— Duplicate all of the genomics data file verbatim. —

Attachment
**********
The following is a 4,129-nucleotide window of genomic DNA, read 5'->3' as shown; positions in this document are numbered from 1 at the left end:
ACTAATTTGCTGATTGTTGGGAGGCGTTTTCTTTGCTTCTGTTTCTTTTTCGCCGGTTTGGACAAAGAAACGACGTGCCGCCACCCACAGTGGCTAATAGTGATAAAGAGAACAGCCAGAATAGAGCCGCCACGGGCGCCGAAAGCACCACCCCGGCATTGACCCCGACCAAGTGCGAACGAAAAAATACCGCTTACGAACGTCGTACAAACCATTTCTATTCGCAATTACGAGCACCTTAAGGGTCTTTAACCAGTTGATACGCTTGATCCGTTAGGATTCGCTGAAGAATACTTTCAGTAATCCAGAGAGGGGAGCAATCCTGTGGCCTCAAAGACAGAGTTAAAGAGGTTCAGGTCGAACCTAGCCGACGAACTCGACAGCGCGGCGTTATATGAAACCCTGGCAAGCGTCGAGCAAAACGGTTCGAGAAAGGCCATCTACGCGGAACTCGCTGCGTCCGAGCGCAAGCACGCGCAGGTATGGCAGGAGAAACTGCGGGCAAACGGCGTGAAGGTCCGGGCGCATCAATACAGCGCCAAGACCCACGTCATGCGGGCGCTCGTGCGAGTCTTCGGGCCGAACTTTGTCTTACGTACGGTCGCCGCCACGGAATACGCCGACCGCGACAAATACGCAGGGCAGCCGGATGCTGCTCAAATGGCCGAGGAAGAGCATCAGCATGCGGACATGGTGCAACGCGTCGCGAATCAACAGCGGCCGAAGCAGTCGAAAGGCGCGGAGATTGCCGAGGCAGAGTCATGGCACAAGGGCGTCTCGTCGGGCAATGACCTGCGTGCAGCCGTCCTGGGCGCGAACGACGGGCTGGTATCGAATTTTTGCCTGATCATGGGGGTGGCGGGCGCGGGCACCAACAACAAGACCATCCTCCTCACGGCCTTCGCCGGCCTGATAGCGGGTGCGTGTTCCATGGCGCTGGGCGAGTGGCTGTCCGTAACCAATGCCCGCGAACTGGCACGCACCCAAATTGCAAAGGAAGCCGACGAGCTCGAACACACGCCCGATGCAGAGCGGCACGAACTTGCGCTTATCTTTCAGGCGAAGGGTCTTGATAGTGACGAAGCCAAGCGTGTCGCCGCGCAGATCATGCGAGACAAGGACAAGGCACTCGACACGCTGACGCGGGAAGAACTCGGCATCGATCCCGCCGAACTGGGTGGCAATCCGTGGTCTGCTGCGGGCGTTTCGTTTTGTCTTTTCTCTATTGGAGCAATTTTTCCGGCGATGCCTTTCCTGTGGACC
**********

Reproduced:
The following is a 4,129-nucleotide window of genomic DNA, read 5'->3' as shown; positions in this document are numbered from 1 at the left end:
ACTAATTTGCTGATTGTTGGGAGGCGTTTTCTTTGCTTCTGTTTCTTTTTCGCCGGTTTGGACAAAGAAACGACGTGCCGCCACCCACAGTGGCTAATAGTGATAAAGAGAACAGCCAGAATAGAGCCGCCACGGGCGCCGAAAGCACCACCCCGGCATTGACCCCGACCAAGTGCGAACGAAAAAATACCGCTTACGAACGTCGTACAAACCATTTCTATTCGCAATTACGAGCACCTTAAGGGTCTTTAACCAGTTGATACGCTTGATCCGTTAGGATTCGCTGAAGAATACTTTCAGTAATCCAGAGAGGGGAGCAATCCTGTGGCCTCAAAGACAGAGTTAAAGAGGTTCAGGTCGAACCTAGCCGACGAACTCGACAGCGCGGCGTTATATGAAACCCTGGCAAGCGTCGAGCAAAACGGTTCGAGAAAGGCCATCTACGCGGAACTCGCTGCGTCCGAGCGCAAGCACGCGCAGGTATGGCAGGAGAAACTGCGGGCAAACGGCGTGAAGGTCCGGGCGCATCAATACAGCGCCAAGACCCACGTCATGCGGGCGCTCGTGCGAGTCTTCGGGCCGAACTTTGTCTTACGTACGGTCGCCGCCACGGAATACGCCGACCGCGACAAATACGCAGGGCAGCCGGATGCTGCTCAAATGGCCGAGGAAGAGCATCAGCATGCGGACATGGTGCAACGCGTCGCGAATCAACAGCGGCCGAAGCAGTCGAAAGGCGCGGAGATTGCCGAGGCAGAGTCATGGCACAAGGGCGTCTCGTCGGGCAATGACCTGCGTGCAGCCGTCCTGGGCGCGAACGACGGGCTGGTATCGAATTTTTGCCTGATCATGGGGGTGGCGGGCGCGGGCACCAACAACAAGACCATCCTCCTCACGGCCTTCGCCGGCCTGATAGCGGGTGCGTGTTCCATGGCGCTGGGCGAGTGGCTGTCCGTAACCAATGCCCGCGAACTGGCACGCACCCAAATTGCAAAGGAAGCCGACGAGCTCGAACACACGCCCGATGCAGAGCGGCACGAACTTGCGCTTATCTTTCAGGCGAAGGGTCTTGATAGTGACGAAGCCAAGCGTGTCGCCGCGCAGATCATGCGAGACAAGGACAAGGCACTCGACACGCTGACGCGGGAAGAACTCGGCATCGATCCCGCCGAACTGGGTGGCAATCCGTGGTCTGCTGCGGGCGTTTCGTTTTGTCTTTTCTCTATTGGAGCAATTTTTCCGGCGATGCCTTTCCTGTGGACC